Exploring Art Therapy & Trauma | Part 3


Welcome to the final section of our interview with our art therapist, Val Koutmina ATR-BC, LCAT, who works with survivors of sexual trauma. In Part 3, you will read about what happens in Val’s group art therapy session and why she believes art therapy is important.

What happens in your art therapy sessions?

  • The group always starts with guided meditation, which encourages relaxation, focus and breathing deeply. Clients are then presented with a theme or art-based directive related to their clinical goals and then choose their art materials. There may be ongoing dialogue and discussion as participants work with the chosen themes and supplies. There is an opportunity for participants to then share their artwork with each other and engage in processing the artwork and the emotional content it may connect to. We close each session with an affirmation, group feedback and support.

  • We also take moments to pause throughout the art therapy session. This practice allows us to breathe and notice, honoring whatever feeling or part comes up in that moment. Clients have remarked that learning to pause has allowed them to stop and change negative behaviors in their daily lives.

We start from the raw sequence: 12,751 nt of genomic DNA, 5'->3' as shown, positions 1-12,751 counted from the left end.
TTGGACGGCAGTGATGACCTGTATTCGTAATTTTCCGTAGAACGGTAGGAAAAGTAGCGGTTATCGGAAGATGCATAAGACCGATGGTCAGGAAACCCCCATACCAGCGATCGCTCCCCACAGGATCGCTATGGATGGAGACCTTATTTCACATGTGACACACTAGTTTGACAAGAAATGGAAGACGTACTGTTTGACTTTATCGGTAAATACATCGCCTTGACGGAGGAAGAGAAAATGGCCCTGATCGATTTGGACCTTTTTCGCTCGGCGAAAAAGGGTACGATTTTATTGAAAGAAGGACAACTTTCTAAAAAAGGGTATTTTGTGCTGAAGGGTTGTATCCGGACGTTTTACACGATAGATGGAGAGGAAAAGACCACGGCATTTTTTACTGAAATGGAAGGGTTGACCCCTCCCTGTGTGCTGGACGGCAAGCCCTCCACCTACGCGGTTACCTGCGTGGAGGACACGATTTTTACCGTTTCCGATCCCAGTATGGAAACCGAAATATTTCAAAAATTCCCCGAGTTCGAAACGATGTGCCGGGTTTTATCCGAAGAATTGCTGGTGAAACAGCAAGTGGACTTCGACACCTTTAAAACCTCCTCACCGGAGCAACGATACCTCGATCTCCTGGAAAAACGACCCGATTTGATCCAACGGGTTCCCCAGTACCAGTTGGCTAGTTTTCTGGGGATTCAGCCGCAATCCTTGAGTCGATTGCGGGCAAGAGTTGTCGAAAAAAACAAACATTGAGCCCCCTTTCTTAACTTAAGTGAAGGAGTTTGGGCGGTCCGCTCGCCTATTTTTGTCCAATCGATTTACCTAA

• To end the group, clients will take a small bead or token, which serves as a transitional object. Having a tangible object to take with them that is tactile becomes a reminder for clients that they have this group and support system - they can keep that reminder in their thoughts until the next session.

Why is art therapy important?

  • Art therapy makes it safer for clients to navigate their defenses and explore their traumas. It’s nonverbal, visceral and engaging.

  • The body is making visible what has been invisible and gives it another mode of expression.

  • Art therapy helps integrate verbal, non-verbal, sensory, and somatic experience to promote continuity and integrity of the healthy self.

  • Clients might not have the language for explaining their experiences. Art therapy gives access to it and a voice to express it, which, as it grows stronger, empowers positive change and insight.

For more information about our art therapists, click here.

All PostsMartha Dorn